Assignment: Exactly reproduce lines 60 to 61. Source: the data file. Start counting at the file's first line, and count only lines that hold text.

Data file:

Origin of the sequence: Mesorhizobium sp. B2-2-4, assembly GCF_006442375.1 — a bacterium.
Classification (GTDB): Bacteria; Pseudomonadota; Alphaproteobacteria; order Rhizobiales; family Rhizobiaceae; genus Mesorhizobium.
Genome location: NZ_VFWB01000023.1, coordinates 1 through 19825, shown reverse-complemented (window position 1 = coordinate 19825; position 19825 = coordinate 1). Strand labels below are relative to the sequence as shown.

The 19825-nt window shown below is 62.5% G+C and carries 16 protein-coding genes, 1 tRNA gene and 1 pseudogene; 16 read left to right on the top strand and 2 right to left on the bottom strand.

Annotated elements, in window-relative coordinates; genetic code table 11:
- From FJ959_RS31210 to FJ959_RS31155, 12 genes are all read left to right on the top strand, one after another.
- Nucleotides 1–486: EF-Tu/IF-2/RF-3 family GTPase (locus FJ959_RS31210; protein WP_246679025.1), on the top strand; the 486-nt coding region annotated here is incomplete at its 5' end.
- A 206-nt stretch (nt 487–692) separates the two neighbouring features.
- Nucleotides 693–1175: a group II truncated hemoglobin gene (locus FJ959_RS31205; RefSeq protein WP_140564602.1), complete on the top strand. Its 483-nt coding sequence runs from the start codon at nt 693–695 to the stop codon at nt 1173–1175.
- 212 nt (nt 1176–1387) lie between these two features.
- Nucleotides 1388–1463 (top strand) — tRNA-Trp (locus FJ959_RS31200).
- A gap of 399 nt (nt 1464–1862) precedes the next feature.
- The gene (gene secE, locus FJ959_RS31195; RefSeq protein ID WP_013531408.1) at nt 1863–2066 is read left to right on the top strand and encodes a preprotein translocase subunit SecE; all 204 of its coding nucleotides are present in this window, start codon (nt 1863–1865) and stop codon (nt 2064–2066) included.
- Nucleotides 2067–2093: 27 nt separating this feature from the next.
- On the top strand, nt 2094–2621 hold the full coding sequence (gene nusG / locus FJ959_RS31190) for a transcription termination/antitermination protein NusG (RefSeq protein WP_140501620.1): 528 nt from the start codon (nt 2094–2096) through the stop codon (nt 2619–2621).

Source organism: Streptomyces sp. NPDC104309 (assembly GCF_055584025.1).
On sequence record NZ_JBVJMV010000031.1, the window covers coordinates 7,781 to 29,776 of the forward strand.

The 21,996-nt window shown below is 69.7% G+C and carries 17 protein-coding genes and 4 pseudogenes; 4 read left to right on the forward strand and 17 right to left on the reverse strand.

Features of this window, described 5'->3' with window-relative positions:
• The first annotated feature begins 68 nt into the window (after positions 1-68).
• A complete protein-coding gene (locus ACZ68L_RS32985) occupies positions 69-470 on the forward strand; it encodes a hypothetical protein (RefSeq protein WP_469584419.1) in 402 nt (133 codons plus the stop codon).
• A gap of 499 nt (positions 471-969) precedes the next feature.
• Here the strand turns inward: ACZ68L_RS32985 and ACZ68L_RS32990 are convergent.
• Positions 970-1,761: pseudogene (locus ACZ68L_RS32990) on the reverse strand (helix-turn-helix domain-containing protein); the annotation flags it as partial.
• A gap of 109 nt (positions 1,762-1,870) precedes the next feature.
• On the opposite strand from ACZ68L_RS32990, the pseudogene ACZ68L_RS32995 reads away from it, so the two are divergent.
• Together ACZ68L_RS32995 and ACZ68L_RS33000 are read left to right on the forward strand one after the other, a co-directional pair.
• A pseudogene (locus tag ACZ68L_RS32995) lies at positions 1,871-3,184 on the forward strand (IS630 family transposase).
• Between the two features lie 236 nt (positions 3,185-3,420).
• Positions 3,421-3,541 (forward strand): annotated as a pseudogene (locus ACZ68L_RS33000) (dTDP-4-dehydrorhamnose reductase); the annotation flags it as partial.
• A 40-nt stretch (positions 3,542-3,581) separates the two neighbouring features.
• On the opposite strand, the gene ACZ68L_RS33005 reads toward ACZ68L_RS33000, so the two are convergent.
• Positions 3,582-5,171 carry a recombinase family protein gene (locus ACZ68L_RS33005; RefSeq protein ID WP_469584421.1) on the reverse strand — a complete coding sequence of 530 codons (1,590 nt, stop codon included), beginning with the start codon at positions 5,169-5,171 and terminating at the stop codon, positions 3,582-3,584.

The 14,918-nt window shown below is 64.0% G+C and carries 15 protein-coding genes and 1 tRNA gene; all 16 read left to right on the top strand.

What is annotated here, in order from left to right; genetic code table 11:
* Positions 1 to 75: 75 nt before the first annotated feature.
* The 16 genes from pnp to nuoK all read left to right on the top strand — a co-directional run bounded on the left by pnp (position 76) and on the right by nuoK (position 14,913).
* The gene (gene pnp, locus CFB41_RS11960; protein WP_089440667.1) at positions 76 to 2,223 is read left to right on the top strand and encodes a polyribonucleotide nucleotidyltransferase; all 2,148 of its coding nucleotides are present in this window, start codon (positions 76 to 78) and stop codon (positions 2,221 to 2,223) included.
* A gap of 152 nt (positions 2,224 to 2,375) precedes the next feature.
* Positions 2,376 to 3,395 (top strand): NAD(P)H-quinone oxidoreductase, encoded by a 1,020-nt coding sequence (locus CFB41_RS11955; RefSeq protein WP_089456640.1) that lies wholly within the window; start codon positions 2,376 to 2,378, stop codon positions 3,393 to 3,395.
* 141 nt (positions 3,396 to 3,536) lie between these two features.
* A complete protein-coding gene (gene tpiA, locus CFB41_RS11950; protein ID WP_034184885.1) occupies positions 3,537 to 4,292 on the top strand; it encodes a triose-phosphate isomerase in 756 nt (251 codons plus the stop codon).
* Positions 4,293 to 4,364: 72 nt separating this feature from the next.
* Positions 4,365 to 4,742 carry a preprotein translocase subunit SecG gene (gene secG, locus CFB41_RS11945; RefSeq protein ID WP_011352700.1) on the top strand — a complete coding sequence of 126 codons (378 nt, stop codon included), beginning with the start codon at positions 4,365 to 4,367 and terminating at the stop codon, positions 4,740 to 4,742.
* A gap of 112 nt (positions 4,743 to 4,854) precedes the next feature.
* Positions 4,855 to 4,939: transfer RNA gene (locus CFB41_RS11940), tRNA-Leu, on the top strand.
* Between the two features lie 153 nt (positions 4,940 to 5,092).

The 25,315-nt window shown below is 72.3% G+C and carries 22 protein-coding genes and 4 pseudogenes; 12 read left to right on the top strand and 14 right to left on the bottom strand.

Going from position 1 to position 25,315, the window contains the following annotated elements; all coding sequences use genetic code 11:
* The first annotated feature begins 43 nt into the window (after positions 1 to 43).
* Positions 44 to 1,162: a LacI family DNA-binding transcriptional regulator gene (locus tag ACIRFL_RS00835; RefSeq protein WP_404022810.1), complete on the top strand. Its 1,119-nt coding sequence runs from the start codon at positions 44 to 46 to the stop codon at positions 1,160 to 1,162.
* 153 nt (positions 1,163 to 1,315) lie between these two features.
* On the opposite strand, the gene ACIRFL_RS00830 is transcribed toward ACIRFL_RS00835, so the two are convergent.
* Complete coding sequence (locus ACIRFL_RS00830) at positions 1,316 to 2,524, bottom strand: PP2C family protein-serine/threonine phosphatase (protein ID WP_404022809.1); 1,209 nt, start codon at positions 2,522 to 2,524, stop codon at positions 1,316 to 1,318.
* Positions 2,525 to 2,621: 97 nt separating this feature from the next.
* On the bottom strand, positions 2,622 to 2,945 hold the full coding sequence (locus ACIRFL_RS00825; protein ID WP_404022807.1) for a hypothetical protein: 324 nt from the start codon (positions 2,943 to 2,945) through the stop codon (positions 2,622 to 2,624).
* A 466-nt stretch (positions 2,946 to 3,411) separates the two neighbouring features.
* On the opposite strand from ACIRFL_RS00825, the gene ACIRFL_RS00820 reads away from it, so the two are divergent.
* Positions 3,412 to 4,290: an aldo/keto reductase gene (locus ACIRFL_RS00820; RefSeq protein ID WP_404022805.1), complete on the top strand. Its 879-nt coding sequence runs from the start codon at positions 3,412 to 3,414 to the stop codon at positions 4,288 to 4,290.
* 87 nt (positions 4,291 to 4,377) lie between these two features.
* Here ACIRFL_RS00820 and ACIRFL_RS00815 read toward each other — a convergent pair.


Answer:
* 87 nt (positions 4,291 to 4,377) lie between these two features.
* Here ACIRFL_RS00820 and ACIRFL_RS00815 read toward each other — a convergent pair.